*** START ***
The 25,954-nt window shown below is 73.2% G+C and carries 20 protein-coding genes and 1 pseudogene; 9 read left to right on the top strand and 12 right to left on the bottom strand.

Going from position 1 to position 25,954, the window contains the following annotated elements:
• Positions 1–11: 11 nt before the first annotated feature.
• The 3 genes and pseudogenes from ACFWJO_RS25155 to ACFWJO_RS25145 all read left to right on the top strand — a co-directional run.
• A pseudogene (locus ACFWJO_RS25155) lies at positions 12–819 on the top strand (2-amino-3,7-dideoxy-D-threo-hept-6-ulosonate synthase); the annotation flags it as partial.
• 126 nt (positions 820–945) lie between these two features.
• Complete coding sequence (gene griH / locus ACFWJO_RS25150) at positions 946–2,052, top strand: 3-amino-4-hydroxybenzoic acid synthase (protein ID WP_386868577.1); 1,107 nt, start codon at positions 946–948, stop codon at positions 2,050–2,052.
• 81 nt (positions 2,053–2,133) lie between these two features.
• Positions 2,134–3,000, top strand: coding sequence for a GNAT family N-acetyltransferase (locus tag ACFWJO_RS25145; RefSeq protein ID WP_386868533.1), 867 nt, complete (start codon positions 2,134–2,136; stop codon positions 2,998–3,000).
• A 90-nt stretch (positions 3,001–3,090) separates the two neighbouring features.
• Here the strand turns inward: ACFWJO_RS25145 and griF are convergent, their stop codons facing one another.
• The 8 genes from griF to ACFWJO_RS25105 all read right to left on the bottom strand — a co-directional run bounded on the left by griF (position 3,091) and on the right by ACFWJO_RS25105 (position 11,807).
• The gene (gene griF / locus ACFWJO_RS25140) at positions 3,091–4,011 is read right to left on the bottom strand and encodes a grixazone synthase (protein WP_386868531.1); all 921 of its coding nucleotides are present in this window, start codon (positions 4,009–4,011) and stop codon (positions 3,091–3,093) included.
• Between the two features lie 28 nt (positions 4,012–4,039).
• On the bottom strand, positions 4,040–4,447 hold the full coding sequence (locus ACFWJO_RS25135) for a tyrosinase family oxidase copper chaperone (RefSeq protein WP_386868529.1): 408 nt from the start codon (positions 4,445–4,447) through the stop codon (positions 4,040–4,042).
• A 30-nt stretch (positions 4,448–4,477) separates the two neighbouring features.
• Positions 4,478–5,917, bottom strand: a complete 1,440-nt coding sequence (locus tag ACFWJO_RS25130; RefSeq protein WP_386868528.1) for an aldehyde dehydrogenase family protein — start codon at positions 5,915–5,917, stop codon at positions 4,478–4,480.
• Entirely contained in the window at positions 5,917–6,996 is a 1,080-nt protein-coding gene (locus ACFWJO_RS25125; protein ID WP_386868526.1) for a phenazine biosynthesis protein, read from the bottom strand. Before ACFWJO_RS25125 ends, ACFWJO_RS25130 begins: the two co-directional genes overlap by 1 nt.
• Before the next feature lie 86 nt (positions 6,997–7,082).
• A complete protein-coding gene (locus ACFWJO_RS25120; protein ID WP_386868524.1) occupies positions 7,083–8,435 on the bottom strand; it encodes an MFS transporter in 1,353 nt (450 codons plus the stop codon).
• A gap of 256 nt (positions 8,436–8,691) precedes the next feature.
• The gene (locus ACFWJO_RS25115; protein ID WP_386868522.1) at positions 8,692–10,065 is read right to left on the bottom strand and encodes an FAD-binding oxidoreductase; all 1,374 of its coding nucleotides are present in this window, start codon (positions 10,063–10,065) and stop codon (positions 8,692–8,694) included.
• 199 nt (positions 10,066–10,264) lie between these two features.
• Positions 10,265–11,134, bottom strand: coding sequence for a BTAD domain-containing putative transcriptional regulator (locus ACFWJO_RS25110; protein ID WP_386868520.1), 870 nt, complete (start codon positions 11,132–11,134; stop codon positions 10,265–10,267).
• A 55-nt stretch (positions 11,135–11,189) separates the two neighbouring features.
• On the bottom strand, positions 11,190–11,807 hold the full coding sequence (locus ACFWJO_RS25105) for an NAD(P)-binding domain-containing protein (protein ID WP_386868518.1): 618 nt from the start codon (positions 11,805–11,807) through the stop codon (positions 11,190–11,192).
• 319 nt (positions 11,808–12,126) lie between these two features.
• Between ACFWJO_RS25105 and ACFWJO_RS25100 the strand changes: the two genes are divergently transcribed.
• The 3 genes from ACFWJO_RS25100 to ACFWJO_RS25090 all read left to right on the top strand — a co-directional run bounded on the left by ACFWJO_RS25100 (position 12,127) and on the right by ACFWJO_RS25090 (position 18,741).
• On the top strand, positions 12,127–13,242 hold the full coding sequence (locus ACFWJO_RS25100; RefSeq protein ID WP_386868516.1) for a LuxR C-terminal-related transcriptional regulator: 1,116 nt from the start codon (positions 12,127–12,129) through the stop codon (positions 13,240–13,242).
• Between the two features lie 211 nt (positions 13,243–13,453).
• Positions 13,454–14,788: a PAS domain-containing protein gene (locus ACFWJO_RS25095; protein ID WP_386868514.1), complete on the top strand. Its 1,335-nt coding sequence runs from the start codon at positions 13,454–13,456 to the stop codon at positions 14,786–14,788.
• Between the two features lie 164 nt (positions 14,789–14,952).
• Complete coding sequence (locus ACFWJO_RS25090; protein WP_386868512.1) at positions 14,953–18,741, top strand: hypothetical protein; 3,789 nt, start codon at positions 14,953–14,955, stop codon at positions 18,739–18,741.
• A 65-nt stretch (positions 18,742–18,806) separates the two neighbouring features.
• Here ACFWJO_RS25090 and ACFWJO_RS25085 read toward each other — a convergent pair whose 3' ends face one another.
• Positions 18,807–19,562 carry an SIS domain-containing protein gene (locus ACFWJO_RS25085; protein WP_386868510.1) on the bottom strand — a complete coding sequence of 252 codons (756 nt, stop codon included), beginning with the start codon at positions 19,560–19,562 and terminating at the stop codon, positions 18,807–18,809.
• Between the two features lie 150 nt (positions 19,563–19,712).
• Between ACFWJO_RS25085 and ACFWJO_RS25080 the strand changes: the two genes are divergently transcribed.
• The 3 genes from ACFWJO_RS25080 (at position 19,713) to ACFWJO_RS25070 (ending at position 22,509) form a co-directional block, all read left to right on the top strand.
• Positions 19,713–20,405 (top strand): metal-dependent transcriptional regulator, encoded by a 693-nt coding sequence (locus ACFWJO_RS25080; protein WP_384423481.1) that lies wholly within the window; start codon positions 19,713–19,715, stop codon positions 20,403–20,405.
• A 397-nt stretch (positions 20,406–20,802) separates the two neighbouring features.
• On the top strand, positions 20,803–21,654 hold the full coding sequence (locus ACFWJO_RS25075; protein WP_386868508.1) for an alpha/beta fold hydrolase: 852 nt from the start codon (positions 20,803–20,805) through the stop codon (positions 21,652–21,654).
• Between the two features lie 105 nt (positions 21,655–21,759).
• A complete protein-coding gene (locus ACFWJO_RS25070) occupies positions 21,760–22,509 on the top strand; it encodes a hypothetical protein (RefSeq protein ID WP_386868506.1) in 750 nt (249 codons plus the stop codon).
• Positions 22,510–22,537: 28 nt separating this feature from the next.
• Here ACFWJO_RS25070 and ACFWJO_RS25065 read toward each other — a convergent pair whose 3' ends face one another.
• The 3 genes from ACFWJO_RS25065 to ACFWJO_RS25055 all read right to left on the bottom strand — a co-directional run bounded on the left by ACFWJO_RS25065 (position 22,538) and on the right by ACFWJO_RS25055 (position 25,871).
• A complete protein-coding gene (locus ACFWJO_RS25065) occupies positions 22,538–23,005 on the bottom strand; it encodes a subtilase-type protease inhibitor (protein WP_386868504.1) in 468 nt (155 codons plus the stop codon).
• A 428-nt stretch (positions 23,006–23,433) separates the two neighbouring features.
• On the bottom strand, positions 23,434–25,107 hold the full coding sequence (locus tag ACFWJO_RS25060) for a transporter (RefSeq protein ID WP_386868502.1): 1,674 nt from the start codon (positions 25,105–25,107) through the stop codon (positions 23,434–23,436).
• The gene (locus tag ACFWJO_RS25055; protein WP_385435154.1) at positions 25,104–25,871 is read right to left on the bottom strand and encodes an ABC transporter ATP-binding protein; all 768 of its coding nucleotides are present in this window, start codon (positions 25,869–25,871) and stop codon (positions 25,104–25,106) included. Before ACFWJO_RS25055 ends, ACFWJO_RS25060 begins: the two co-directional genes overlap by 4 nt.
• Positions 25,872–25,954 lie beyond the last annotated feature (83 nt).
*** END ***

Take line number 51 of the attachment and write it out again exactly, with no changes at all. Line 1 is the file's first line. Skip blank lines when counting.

• On the bottom strand, positions 23,434–25,107 hold the full coding sequence (locus tag ACFWJO_RS25060) for a transporter (RefSeq protein ID WP_386868502.1): 1,674 nt from the start codon (positions 25,105–25,107) through the stop codon (positions 23,434–23,436).